By KATE ALBRIGHT and LOUIS C. HOCHMAN
It was just over two months ago when Peter Yacobellis — Montclair’s first openly gay elected official — announced the creation of “Out Montclair,” a new group to provide support, encouragement and celebration for the LGBTQ and allied community in and around town, as well as public education events.
And mid-way through Out Montclair’s first Pride Month, more than 100 people joined it Wednesday, June 16 at Egan & Sons for its first 21-and-over event, “Out at Night.” The quickly growing organization partnered with the restaurant as well as the Montclair Art Museum, which had a truck with special Pride-themed arts and crafts events for guests.
The following are quotes from attendees, discussing LGBTQ support, their reasons for supporting the new organization, and their reasons for coming together at Egan & Sons.
Jacky Sambolin: “I’m glad to be out here with other gay people. I miss it, you know, I miss just being free and meeting people, you know. I love it. And getting drunk. I’ve always felt that Montclair is very accepting and very open but we haven’t really been involved in any community activities. And part of it is because there really hasn’t been any, so it’s really nice to have them.”
Aminah Toler: “There is a large LGBGT+ community of youth in this town. They need to feel safe. They need to understand that they’re welcome and it’s OK. While some households, primarily African American households, may say it’s taboo to come out, understand you still have friends here in the community.”
Will King: “Basically I came out here because I’m a resident of Northern New Jersey and it’s good to have something that’s close to home instead of going into New York. So it’s good to see the LGBT community represented here in Northern New Jersey.”
Susan Horowitz said she has been out for decades, since she was 20. She came to the event with her wife, Irina Grobman: “Listen, this is the greatest town in the world, and it’s weird that there hasn’t been something that’s sort of visible here before. So it’s about time and we’re thrilled.”
Grobman: “We actually, a couple of years ago, went to a Pride event in Maplewood and I remember thinking, ‘Wow, I wish Montclair had something like that.’ And it’s nice to see that Montclair seems to be catching up, even though it’s been a very gay-friendly and diverse town forever and ever and ever.”
Alexa Caruso works with Out Montclair: “I know the goal is to create a platform that provides a safe environment but also connects people on a really fun level. And that’s something that doesn’t really exist in Montclair right now. So it’s been great to see the community come together in such a united way, especially kicking off during Pride month. It’s been amazing.”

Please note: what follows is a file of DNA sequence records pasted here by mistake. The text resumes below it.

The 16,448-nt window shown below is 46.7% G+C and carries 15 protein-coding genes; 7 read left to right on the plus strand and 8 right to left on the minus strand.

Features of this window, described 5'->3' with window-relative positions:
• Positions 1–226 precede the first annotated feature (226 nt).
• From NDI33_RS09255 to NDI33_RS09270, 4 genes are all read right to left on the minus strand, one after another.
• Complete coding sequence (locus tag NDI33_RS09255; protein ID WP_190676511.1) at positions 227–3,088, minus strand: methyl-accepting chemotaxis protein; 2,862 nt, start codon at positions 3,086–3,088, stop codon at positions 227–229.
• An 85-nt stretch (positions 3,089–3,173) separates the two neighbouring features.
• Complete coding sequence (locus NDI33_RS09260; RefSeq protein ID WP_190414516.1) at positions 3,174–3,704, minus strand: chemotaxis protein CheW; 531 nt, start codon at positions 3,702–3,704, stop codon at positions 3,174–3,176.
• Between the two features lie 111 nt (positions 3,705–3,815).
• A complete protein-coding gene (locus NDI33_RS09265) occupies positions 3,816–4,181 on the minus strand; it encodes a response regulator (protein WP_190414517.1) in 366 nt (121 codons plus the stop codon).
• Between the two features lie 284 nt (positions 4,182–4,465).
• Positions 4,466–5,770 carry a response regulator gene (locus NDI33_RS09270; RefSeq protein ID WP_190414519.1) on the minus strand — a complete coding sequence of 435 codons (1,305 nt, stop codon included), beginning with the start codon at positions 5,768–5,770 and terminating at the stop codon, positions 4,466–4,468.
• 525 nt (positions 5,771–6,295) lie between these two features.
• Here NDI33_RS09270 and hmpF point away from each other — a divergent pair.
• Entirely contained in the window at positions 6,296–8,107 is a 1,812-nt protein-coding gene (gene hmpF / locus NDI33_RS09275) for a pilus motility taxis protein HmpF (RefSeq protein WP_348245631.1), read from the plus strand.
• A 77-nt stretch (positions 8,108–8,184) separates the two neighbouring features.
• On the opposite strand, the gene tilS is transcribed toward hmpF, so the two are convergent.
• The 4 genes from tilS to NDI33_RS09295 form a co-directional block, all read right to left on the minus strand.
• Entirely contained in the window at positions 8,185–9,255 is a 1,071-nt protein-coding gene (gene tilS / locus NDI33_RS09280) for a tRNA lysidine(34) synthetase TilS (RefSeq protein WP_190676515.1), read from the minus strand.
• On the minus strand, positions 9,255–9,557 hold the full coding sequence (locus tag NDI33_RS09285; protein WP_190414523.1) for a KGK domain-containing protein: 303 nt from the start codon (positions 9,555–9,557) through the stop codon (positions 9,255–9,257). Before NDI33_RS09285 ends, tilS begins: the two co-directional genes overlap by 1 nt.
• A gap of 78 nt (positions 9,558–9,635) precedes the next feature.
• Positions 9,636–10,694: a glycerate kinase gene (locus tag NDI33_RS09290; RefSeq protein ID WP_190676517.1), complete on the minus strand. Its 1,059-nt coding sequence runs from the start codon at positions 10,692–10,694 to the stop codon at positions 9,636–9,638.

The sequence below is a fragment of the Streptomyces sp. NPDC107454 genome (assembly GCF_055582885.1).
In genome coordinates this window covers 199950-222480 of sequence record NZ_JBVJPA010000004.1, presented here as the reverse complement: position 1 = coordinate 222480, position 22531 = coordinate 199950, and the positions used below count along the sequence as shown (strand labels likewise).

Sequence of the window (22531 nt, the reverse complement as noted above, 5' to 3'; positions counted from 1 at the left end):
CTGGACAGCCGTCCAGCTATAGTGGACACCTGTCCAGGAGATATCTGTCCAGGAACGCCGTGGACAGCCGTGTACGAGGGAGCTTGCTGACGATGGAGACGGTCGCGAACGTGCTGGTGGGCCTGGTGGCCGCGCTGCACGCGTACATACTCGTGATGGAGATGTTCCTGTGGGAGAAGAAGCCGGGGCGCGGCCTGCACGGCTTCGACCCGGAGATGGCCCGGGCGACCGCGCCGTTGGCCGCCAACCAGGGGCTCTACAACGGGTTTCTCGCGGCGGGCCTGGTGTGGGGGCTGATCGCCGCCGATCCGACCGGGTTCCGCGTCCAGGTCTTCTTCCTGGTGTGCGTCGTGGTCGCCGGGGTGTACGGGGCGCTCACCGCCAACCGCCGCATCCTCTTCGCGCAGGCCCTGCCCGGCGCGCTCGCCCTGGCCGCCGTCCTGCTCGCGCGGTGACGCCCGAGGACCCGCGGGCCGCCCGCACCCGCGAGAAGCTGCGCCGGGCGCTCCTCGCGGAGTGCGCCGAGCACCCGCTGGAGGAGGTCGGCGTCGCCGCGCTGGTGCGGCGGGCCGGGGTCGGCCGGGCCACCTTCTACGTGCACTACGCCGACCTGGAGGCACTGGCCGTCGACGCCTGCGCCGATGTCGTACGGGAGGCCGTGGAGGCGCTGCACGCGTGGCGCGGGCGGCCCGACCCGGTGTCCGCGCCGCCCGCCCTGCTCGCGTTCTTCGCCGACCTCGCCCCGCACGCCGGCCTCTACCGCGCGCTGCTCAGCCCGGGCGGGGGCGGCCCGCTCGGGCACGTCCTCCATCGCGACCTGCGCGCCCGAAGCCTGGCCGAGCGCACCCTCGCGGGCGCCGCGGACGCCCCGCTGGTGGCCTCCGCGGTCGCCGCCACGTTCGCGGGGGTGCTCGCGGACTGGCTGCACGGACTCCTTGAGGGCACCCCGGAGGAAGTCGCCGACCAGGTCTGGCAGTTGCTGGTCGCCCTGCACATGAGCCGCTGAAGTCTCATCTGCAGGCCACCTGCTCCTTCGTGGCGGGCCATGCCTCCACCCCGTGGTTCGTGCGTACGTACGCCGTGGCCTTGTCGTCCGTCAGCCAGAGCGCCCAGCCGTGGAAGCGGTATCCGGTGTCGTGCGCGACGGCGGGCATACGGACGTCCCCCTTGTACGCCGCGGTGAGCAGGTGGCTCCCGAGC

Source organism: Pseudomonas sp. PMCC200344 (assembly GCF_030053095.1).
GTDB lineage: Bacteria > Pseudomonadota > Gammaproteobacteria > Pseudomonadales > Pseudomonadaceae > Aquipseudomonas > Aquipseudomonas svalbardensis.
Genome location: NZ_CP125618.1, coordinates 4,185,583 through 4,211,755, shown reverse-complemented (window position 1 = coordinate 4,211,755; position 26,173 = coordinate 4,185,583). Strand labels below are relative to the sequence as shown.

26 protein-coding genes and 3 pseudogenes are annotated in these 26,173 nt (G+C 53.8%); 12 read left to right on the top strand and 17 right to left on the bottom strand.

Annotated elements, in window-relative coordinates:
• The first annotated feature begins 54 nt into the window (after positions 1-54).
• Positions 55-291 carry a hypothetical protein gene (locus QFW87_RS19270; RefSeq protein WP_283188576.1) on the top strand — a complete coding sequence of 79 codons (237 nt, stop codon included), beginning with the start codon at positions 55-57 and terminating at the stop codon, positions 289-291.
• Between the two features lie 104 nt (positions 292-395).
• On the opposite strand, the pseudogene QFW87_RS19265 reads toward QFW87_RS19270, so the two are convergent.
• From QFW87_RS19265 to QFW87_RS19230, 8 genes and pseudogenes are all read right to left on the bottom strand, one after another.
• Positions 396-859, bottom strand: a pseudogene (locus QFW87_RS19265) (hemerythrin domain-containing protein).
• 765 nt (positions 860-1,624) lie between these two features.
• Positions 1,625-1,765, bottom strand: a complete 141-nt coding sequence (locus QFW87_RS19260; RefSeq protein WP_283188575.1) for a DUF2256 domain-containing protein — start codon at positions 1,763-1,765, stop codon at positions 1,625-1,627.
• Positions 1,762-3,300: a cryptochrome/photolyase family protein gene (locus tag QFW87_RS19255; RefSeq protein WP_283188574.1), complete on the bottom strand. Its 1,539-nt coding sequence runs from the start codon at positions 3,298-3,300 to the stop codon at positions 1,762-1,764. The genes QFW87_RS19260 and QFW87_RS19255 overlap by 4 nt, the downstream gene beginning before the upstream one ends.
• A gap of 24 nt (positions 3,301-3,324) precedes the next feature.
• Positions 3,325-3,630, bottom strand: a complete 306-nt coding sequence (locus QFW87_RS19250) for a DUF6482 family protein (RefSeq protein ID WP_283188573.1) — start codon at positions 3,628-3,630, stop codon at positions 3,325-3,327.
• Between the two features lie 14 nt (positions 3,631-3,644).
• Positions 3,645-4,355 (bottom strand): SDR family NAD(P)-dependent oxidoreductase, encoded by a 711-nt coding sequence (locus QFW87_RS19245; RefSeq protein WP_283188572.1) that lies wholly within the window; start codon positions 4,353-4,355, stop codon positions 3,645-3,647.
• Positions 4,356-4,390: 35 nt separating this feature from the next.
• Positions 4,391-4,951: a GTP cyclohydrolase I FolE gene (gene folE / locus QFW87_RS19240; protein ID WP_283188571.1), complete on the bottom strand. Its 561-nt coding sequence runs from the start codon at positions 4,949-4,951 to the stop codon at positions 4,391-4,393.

Sal Bigay is an Out Montclair volunteer, living in town for about a year: “I was, like, super-eager as a young queer adult in the city or the town to get involved and meet new people and build a community.” He’d moved from Sparta, and said there wasn’t as much of an LGBTQ community there.
Jim Price is a retired Montclair High School teacher: “I’ve had friends ever since college in the late ‘60s who were involved in Gay Liberation Front and Gay Activists Alliance, and it’s always been a part of my life.” He said he hadn’t known of many Pride events in Montclair in the past — “nothing that looked like a town-wide event.”
Khris Santana came from Paterson: “There’s not really anything out there, so we were just looking and we found this by chance.” Santana, 21, and Tiffany Rivera, 22, were among the younger attendees — “but it looks really nice.”
Rivera: “It’s our first time coming over here. So this is our first time coming out to any kind of Pride event.” Rivera’s own non-binary identity hadn’t been acknowledged much in high school — “only among our group of friends, since we were mostly LGBT.”
Cathy Renna is an Out Montclair advisory board member. She has lived in town for about seven years, and her wife has lived in town for more than 20: “And I’ve been an LGBTQ activist for 30 years, and this is such a wonderful town, but it was missing something. And what it was missing was an organization that could help bring LGBTQ people together. … We know a lot of these folks, some in our buildings, some in the neighborhood. I’ve known Peter forever, but there’s so many people here that have never met each other.”
Yacobellis, speaking to the crowd, said he had a sense of more community, more safe spaces during the fight for marriage equality. And he said that felt missing — prompting him and others to start Out Montclair “to create spaces, great events that help create camaraderie, to give everybody the opportunity to start to meet each other.”
“I hear stories all the time of how people don’t know each other,” the councilman said. “It’s a gay-friendly town, but we don’t know any other gay people.”
He said the last few years have shown the rights LGBTQ people can’t be taken for granted, and while Out Montclair isn’t an advocacy organization, it does exist to advance education and community.
Yacobellis, who said he wasn’t “wearing my council hat tonight,” told Montclair the same thing many attendees did — that “there’s a real hunger for community and for camaraderie, especially after a pandemic.”
He said growing up, he’d look for the Pride flag at a bar or restaurant or nightclub to find a safe space, knowing he could make friends and build relationships.
“I thought there would be a really good opportunity to try that again, to try that model again and so far so good,” Yacobellis said.
Out Montclair has a slate of events it’s running or otherwise participating in at outmontclair.org/events, including a pizza social for teens on June 24.